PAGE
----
In her book Quit: The Power of Knowing When to Walk Away, Annie Duke says, “When your identity is what you do, then what you do becomes hard to abandon, because it means quitting who you are.”

Knowing when to walk away from relationships, careers, and creative endeavors that are going nowhere prevents unnecessary suffering.

RELATED: Why You Need To Walk Away From Anyone Who Gives You Bad Vibes

9. The grass on the other side of the fence only looks greener from a distance

When we envy other people, we often focus on the aspects of their lives that we want, while conveniently ignoring the parts that we don’t. The grass always seems greener on the other side of the fence until you’re standing in someone else’s yard. 


If you were to trade places with them, you’d get the good parts of their life, but it might cost you the best parts of yours.

10. Consider what’s possible and what’s probable

Aspirational media (self-help books, podcasts, online courses) is ripe with survivor bias. You only hear about the success stories, and it doesn’t account for the fact that All prescriptive advice is context-dependent. Considering what’s probable prevents you from chasing pipe dreams and allows you to focus on your natural strengths.

11. Everybody should … anything that follows is BS

The most misguided advice often starts with “everyone should.” Since there’s no universal formula for success, there’s essentially nothing everyone should do. Proceed with caution whenever you encounter “everyone should.”.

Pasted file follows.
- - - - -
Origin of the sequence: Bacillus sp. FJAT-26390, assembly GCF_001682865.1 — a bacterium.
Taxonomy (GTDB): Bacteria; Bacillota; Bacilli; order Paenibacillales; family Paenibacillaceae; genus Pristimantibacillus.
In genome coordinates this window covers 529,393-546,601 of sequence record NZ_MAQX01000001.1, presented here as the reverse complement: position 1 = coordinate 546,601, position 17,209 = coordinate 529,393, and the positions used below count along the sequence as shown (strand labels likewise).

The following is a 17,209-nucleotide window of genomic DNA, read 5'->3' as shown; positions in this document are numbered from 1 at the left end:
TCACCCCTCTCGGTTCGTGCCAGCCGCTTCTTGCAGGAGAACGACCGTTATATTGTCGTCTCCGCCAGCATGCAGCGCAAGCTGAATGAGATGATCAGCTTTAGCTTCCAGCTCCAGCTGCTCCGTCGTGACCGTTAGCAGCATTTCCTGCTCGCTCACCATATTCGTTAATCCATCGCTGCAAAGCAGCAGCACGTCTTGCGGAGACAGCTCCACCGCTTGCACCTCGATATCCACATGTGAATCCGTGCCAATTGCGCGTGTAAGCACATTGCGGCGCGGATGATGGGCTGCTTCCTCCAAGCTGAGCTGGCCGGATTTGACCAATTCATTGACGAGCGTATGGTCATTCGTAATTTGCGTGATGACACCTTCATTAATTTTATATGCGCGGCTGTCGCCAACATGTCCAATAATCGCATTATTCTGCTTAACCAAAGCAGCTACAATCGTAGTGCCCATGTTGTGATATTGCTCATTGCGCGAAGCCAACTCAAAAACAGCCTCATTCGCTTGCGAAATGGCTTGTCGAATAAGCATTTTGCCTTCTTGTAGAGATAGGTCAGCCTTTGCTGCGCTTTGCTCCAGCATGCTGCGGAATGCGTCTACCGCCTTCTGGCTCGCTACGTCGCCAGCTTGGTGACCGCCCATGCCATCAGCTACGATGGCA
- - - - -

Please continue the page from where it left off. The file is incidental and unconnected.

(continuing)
Character-building experiences suck when they happen. The most challenging moments of our lives make us more resilient, increase our tolerance for adversity, and cause us to grow. But when they happen, breakups, setbacks, and failures all suck. 


We’re blind to how much better off we’ll become for having gone through them. You can’t build a tolerance for adversity without experiencing it. However, it doesn’t change the fact that these moments suck.

13. Little kids give you a masterclass in unconditional love

I’m not a parent, but being an uncle has been like a masterclass in unconditional love. There’s nothing I wouldn’t do for my nephew. I’d take a bullet for him and I’d lie down in traffic for him. And his is the one call I’m never too busy to answer, and I hope it stays that way for the rest of our lives.

Young daughter kissing mom on the cheek Ground Picture / Shutterstock


RELATED: Why I Will Show My Kids What Unconditional Love Looks Like

14. Grandparents are much nicer to their grandchildren than their children

Every parent can attest to the fact that grandparents are much nicer to grandchildren than their kids. Take my mother for example. She often refers to my nephew as “the interest” and my sister and me as “the principle.” And the interest is greater than the principle.